Marvell Technology Group Ltd . has just introduced a wireless local area network (WLAN) SoC, claiming it is the first 802.11ac 4×4 device to target the delivery of wireless video throughput.
Designated the Avastar 88W8864, it is designed to deliver a three-fold increase in Wi-Fi throughput compared with its predecessor and more than twice the power efficiency when processing high-speed loads. It is available in sample quantities now.
According to Weili Dai, a Marvell co-founder and vice president and general manager of the company's communications and consumer business, the Avastar 88W8864 is schedule for volume availability when certification for the 802.11ac flavor of the Wi-Fi standard is available from the Wi-Fi Alliance next year.
The company hopes to avoid a replay of the 802.11n rollout, when many devices that shipped based on a draft version of the spec did not actually operate in concert.
Marvell thinks it has a competitive technological advantage in beamforming technology, a critical part of the 802.11ac spec that is supposed to greatly improve connectivity. Most W-Fi chips that use beamforming technology require that the chips its is connecting with also use beamforming. Where the Marvell approach differs is that its device works with other W-Fi chips whether or not those chips use beamforming.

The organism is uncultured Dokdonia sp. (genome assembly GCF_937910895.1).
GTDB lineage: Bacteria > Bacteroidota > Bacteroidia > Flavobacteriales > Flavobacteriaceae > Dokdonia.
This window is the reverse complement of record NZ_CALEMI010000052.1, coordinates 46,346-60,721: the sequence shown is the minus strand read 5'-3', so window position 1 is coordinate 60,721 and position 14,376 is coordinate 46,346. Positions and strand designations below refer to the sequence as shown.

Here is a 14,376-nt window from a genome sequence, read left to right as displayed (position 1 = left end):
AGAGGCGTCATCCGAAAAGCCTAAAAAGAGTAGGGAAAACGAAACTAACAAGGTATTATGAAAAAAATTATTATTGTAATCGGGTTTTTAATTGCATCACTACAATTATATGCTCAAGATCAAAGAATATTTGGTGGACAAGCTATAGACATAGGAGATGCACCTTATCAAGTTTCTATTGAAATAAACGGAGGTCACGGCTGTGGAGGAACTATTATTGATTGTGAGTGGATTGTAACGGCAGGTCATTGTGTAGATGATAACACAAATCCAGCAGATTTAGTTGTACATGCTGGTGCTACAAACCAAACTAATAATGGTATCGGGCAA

The 88W8864 is designed to ensure seamless wireless throughput of high-bandwidth data applications and enable reliable, carrier-grade HD multi-stream video distribution over Wi-Fi networks. It is designed to deliver high-quality, low latency, artifact-free video content across service provider gateways and set-top boxes.
It will be integrated into a broad range of Marvell’s media platforms, including Marvell’s video and network SoC platforms.
Earlier this year, Marvell announced the Avastar 88W8897 802.11ac 2×2 combination radio chip that pairs near field communications (NFC) and Bluetooth 4.0 with mobile multiple input multiple output (MIMO), beamforming and support for Wi-Fi certified Miracast, a peer-to-peer wireless screencast standard created by the Wi-Fi Alliance.